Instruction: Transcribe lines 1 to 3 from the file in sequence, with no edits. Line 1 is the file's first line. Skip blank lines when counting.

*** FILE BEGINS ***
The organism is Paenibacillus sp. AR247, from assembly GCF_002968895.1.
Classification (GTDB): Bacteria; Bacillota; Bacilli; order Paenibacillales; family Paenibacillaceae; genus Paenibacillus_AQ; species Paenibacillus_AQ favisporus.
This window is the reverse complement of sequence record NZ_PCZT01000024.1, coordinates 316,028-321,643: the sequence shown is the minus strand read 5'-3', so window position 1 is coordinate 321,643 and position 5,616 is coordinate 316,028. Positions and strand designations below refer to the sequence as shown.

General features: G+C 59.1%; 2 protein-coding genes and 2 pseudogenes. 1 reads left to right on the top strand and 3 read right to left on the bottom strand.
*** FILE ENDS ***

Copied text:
The organism is Paenibacillus sp. AR247, from assembly GCF_002968895.1.
Classification (GTDB): Bacteria; Bacillota; Bacilli; order Paenibacillales; family Paenibacillaceae; genus Paenibacillus_AQ; species Paenibacillus_AQ favisporus.
This window is the reverse complement of sequence record NZ_PCZT01000024.1, coordinates 316,028-321,643: the sequence shown is the minus strand read 5'-3', so window position 1 is coordinate 321,643 and position 5,616 is coordinate 316,028. Positions and strand designations below refer to the sequence as shown.